Genital swab

Keywords: Genital microscopy culture sensitivities, MCS genital, Genital MCS, Urogenital MCS

  1. Cervical swab collected from the endocervical canal during speculum examination;

  2. Vaginal swab;

  3. Combined low vaginal/rectal swab for detection of Group B steptococcus in pregnancy;

  4. Swab of urethral discharge and/or urethral sampling using fine swab.

Smears should be made directly on a clean glass slide.

Unfixed slides should be handled with care and transported to the laboratory in a suitable container. 

For detection of Chlamydia trachomatis and Neisseria gonorrhoeae by nucleic acid probe after PCR amplification, consult laboratory. Some assays use a dry swab while for others the swab must be discarded after special transport medium has been inoculated. Initial urine specimens are an alternative to genital swabs for detection of these organisms.


Microscopy of wet film;

Gram stain and direct IF;

Culture including Neisseria gonorrhoeae, Chlamydia trachomatis (specialised laboratories only), Candida albicans, Gardnerella vaginalis, Group B streptococcus (pathogenic in the neonate), Haemophilus influenzae.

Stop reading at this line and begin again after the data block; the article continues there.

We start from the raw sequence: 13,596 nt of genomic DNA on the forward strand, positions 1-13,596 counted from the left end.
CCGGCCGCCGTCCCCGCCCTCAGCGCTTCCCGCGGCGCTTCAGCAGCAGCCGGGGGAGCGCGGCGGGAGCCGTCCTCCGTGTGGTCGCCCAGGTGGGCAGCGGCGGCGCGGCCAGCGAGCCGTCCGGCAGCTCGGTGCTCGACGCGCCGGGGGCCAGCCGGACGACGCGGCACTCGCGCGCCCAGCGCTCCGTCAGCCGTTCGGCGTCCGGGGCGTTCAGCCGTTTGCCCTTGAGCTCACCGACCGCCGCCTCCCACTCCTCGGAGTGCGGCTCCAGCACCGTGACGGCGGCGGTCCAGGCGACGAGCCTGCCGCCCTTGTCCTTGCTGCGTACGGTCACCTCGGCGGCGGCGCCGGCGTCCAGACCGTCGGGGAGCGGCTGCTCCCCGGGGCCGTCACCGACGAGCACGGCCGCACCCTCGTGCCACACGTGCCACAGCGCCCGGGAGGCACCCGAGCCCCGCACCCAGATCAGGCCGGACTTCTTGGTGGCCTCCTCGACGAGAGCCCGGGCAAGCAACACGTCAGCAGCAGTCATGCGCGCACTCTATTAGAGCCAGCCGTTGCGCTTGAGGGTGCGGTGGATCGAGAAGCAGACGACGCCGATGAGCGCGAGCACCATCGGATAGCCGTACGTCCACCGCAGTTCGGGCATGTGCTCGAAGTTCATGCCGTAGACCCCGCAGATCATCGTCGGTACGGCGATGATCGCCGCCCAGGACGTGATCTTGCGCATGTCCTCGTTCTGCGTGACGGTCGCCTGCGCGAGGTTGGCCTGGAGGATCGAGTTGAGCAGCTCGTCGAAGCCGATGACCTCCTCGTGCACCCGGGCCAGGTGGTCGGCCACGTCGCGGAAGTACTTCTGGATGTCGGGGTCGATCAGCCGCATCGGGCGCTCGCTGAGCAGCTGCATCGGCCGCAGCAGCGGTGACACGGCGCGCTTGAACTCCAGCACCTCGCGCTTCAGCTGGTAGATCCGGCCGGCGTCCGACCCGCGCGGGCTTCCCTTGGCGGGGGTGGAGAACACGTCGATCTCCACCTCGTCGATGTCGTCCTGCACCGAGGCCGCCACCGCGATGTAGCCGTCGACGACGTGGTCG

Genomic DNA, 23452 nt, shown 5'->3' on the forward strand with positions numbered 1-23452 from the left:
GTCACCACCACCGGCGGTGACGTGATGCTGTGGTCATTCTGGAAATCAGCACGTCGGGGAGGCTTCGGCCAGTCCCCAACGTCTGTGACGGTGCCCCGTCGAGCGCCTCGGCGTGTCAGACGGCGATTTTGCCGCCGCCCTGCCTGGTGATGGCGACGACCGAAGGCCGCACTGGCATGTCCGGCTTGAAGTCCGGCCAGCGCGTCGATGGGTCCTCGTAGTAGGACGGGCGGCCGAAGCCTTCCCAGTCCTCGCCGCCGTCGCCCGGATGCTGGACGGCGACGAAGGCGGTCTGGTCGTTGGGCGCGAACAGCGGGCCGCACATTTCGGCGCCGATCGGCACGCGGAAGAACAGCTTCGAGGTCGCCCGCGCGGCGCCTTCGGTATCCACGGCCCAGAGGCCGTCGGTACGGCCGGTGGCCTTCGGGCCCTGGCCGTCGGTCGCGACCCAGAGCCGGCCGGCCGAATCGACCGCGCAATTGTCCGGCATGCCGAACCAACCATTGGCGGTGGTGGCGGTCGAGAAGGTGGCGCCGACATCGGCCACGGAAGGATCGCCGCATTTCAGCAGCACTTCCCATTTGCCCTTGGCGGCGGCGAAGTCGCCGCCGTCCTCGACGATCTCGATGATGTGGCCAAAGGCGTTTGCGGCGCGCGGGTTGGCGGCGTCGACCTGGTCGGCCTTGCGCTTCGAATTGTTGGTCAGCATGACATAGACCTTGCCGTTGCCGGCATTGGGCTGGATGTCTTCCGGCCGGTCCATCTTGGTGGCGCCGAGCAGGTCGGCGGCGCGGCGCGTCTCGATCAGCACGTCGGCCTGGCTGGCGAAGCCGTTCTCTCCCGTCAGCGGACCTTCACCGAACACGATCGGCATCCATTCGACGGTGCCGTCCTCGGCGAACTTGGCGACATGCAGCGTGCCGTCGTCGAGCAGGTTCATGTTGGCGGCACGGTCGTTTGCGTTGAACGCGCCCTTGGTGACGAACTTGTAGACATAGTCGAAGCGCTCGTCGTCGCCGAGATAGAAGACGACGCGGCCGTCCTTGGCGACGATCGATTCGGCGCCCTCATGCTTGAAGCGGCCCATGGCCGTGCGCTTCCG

Some laboratories also culture for Trichomonas vaginalis.

EIA and/or molecular genetics for Chlamydia trachomatis, Neisseria gonorrhoeae.


Investigation of mucopurulent cervicitis (see Cervical lesion);

Vaginal discharge;

Urethral discharge (see Urethritis);

Pelvic inflammatory disease;


Post-partum fever;

Screening for carriage of Group B streptococcus in pregnancy.


Microscopy of wet film: excess white cells suggest presence of infection; motile trichomonads indicate presence of trichomoniasis, yeasts and hyphae suggest candidiasis; 'clue' cells without an excess of white cells suggest Gardnerella vaginalis infection.     

Gram stain: the presence and relative numbers of pus cells and epithelial cells influence interpretation; presence of yeasts supports a diagnosis of candidiasis; intra- and extra-cellular Gram-negative diplococci suggest gonorrhoea.

Culture: results must be interpreted in conjunction with clinical information and the results of microscopy of wet film and Gram stain.

Nucleic acid probes (with or without PCR amplification) have a greater sensitivity for establishing the diagnosis of gonorrhoea and chlamydial infections.

See Molecular genetics - microbial.


McCormack WH and Rein MF. In: Mandell GR et al eds. Principles and Practice of Infectious Diseases. 6th ed. 2005. Churchill Livingstone.

McCormack WH. In: Mandell GR et al eds. Principles and Practice of Infectious Diseases. 6th ed. 2005. Churchill Livingstone.

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